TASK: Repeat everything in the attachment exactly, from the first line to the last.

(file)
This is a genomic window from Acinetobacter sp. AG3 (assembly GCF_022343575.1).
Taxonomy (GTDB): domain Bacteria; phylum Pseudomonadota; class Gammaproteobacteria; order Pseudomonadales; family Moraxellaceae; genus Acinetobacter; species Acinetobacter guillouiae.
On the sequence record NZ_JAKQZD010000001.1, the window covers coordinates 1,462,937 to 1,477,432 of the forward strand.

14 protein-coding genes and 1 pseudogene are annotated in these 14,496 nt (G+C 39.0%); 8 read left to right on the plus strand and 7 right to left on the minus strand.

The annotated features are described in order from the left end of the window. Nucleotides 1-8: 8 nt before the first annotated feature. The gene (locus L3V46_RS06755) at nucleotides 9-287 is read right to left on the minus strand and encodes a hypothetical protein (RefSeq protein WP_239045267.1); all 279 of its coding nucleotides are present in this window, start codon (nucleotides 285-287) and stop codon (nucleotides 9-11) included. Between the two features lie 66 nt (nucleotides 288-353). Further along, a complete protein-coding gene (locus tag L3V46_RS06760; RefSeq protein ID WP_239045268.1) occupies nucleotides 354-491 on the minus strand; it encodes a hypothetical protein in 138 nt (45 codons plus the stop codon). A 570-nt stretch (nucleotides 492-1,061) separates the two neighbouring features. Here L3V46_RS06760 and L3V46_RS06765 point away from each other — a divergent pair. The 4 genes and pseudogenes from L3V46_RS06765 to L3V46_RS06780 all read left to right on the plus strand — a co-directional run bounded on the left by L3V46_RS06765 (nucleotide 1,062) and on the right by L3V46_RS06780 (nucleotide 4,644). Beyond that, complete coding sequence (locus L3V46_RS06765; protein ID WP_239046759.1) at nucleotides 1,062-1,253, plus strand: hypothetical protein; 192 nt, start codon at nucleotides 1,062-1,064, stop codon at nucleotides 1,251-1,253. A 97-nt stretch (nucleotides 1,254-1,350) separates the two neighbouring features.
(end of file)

This is a genomic window from Acinetobacter sp. AG3 (assembly GCF_022343575.1).
Taxonomy (GTDB): domain Bacteria; phylum Pseudomonadota; class Gammaproteobacteria; order Pseudomonadales; family Moraxellaceae; genus Acinetobacter; species Acinetobacter guillouiae.
On the sequence record NZ_JAKQZD010000001.1, the window covers coordinates 1,462,937 to 1,477,432 of the forward strand.

14 protein-coding genes and 1 pseudogene are annotated in these 14,496 nt (G+C 39.0%); 8 read left to right on the plus strand and 7 right to left on the minus strand.

The annotated features are described in order from the left end of the window. Nucleotides 1-8: 8 nt before the first annotated feature. The gene (locus L3V46_RS06755) at nucleotides 9-287 is read right to left on the minus strand and encodes a hypothetical protein (RefSeq protein WP_239045267.1); all 279 of its coding nucleotides are present in this window, start codon (nucleotides 285-287) and stop codon (nucleotides 9-11) included. Between the two features lie 66 nt (nucleotides 288-353). Further along, a complete protein-coding gene (locus tag L3V46_RS06760; RefSeq protein ID WP_239045268.1) occupies nucleotides 354-491 on the minus strand; it encodes a hypothetical protein in 138 nt (45 codons plus the stop codon). A 570-nt stretch (nucleotides 492-1,061) separates the two neighbouring features. Here L3V46_RS06760 and L3V46_RS06765 point away from each other — a divergent pair. The 4 genes and pseudogenes from L3V46_RS06765 to L3V46_RS06780 all read left to right on the plus strand — a co-directional run bounded on the left by L3V46_RS06765 (nucleotide 1,062) and on the right by L3V46_RS06780 (nucleotide 4,644). Beyond that, complete coding sequence (locus L3V46_RS06765; protein ID WP_239046759.1) at nucleotides 1,062-1,253, plus strand: hypothetical protein; 192 nt, start codon at nucleotides 1,062-1,064, stop codon at nucleotides 1,251-1,253. A 97-nt stretch (nucleotides 1,254-1,350) separates the two neighbouring features.